When I spoke earlier this month to Chase Mack, communications director for the Community Preservation Coalition, an organization that highlights the positive impacts of local CPA-fund investments across the Commonwealth, he pointed out that once a CPC grant recommendation is placed on a town-meeting warrant, it’s treated like any other proposed expenditure. There’s no CPA-specific procedure to reevaluate an already-approved grant award. Mack wasn’t aware of any similar situation, which he called “hazy,” since the CPA was enacted by the legislature more than 20 years ago.

A rendering of the originally proposed lower level of 343 Main with Volunteers in Medicine (VIM) and Community Health Programs (CHP) as tenants. (

Chris Rembold, the assistant town manager and director of planning and community development who also serves as the CPC’s staff liaison, confirmed in an email that there is no statutory authority or process for the committee to vote again or send the question back to town meeting. He also said that the town and Alander haven’t yet entered into a required grant agreement, so no funds have been disbursed.

It seems that short of some unlikely grounds for legal action, Rasch would have to volunteer to re-apply in the new CPA grant cycle that begins this month. The committee has invited Rasch to attend its next meeting, set for November 1. He told me he’s looking forward to the discussion. Given his plans to apply for additional CPA funds to help subsidize affordable apartments in 343 Main and the Mahaiwe Block, it will be interesting to watch the conversation unfold.

Still, Rasch is adamant that the already-approved grant for exterior historical restoration should stand, regardless of what’s going on inside the building. He called the change of use “immaterial.”

“The facades and the streetscapes of this town and the associated buildings have public benefits. They’re part of the historic fabric here,” he said. Indeed, the building—following a successful application filed by an Alander consultant in 2021—is recognized as historically important by the town’s Historical Commission. That designation is required for the building to be eligible for CPA historic-restoration funding. The Massachusetts Historical Commission had already confirmed the building’s historic status in 2017.

“The quid pro quo, if you will, is that we spend the time and money investing in restoring the facade, restoring the windows to the National Park Service standards [for historical restoration], which is expensive,” he said.

He said that using generic, historically incorrect windows in the building would cost around $98,000, while using the ones he presented to the CPC will cost $275,000. And that along with the CPA grant comes a permanent restriction that requires any future external renovations to adhere to strict historical-restoration standards. “Not what you think is historical,” Rasch said, “but following the guidelines of the National Park Service.”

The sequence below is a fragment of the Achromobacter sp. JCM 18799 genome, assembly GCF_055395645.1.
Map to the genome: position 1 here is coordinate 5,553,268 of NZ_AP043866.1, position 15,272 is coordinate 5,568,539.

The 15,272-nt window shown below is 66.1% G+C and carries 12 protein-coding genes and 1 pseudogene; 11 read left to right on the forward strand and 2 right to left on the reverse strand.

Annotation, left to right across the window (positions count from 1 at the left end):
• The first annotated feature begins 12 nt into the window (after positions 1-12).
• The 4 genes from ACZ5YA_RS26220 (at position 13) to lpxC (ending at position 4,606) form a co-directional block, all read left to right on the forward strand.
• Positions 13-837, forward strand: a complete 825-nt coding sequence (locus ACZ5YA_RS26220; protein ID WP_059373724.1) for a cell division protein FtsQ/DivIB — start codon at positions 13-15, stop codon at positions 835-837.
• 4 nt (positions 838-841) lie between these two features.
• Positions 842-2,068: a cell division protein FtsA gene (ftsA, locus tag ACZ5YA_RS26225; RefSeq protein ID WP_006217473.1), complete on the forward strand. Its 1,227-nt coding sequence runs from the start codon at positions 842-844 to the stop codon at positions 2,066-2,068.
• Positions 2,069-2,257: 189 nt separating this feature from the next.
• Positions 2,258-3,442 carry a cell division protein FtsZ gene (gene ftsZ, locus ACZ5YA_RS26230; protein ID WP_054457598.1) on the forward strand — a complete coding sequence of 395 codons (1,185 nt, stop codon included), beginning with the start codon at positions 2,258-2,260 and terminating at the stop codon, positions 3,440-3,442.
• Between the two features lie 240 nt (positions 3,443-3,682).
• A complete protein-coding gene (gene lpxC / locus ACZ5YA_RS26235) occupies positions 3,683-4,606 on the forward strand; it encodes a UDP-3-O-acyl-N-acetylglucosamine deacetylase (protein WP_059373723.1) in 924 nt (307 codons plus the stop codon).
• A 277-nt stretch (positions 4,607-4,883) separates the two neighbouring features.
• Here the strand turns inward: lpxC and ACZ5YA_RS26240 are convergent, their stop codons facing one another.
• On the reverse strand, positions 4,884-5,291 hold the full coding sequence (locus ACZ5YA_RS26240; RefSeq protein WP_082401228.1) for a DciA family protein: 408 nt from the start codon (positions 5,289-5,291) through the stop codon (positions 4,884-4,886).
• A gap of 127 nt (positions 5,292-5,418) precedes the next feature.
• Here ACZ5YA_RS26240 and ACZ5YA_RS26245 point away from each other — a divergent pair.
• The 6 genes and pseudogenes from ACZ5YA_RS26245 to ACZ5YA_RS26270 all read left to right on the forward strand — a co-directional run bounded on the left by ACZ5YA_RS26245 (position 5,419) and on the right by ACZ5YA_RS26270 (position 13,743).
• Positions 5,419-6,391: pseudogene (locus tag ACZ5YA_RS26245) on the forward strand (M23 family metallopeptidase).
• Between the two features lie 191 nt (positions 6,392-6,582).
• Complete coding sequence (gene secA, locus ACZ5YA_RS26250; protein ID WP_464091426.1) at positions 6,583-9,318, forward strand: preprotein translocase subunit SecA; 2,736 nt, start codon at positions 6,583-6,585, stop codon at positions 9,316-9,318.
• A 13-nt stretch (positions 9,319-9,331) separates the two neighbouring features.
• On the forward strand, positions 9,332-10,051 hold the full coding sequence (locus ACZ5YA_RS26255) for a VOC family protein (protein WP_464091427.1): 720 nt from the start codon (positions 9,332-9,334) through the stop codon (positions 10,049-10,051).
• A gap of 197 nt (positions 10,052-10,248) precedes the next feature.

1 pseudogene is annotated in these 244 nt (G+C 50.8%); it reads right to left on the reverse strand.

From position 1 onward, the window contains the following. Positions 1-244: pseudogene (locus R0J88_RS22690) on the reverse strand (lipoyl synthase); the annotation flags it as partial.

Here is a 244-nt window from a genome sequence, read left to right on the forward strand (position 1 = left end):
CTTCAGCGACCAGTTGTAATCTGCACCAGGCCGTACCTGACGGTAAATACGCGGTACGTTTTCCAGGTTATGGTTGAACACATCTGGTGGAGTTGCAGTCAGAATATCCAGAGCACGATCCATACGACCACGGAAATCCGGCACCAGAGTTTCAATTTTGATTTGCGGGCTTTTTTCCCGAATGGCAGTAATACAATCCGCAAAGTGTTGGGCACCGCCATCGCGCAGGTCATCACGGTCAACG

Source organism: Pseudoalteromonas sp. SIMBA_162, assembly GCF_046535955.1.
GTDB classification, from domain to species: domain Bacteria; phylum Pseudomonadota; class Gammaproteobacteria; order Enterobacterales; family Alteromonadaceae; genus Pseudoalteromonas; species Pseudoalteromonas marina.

A schematic of some of the historically accurate windows to be installed at 343 Main Street. (Town of Great Barrington)

He also pointed to examples of CPA funds awarded for other historical-restoration projects across the commonwealth, including some to private developers. He sent me a summary of arguments he’s likely to present to the CPC, built largely around the need for more housing and the value of historic restoration of an important downtown building.

Whether the committee will see it that way, and what they can or might do, remains to be seen. “I hope they will still be excited to fund it,” he said. “The twist now is that it’s a historic-preservation project, but it’s also going to be a mixed-income housing project. It’s trying to fill that region-wide gap for mixed-income housing.”

When I asked Rasch if he thought the committee would have viewed his application less favorably if it was for historical restoration of the exterior of a building that contains mostly large, expensive rental apartments, he stood firm.

“If it had, then from my perspective they’re not fulfilling the obligations of what the funding source”—the bucket of CPA funds for historic preservation—“is supposed to be used for. Because it is a public benefit,” he said. “It’s historic preservation, end of story.”

As the committee re-examines the grant, it will have to consider that his application leaned heavily on enticing plans to provide expanded health, wellness, and vocational-training services to the community. And that those clear public benefits of the overall project were likely an easier sell to the committee, and town meeting, than a beautifully restored downtown building featuring luxury apartments—even if he can make two or three of them affordable via additional CPA funding or subsidies he may seek from other sources.

Overall, Rasch feels the building’s change in use makes sense for both Alander and the town. “This was a very carefully calculated change that was forced by market conditions, like CHP and Volunteers in Medicine and their change of plans. But also, we are very actively involved in this town and understand the need for housing,” he told me. He re-engaged his consulting firm for that new market study and had discussions with his investors and mortgage lender before pulling the plug on the original plan and moving forward with the new one.

“So, longer term I think it’s exactly what you need there, particularly because it butts up against the [Berkshire] Co-Op and there’s people living in the top two floors of the Co-Op building,” he said. “I think it’ll add a lot of vitality to Great Barrington.”

NEXT: So what happened to Sustainable Food Lab Berkshires and the nonprofits that planned to occupy 343 Main Street? In part five, more details about how plans unraveled for food-focused workforce training and a health-and-wellness center.

Bill Shein is editor of The Argus.
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(This series first appeared in The Berkshire Edge.)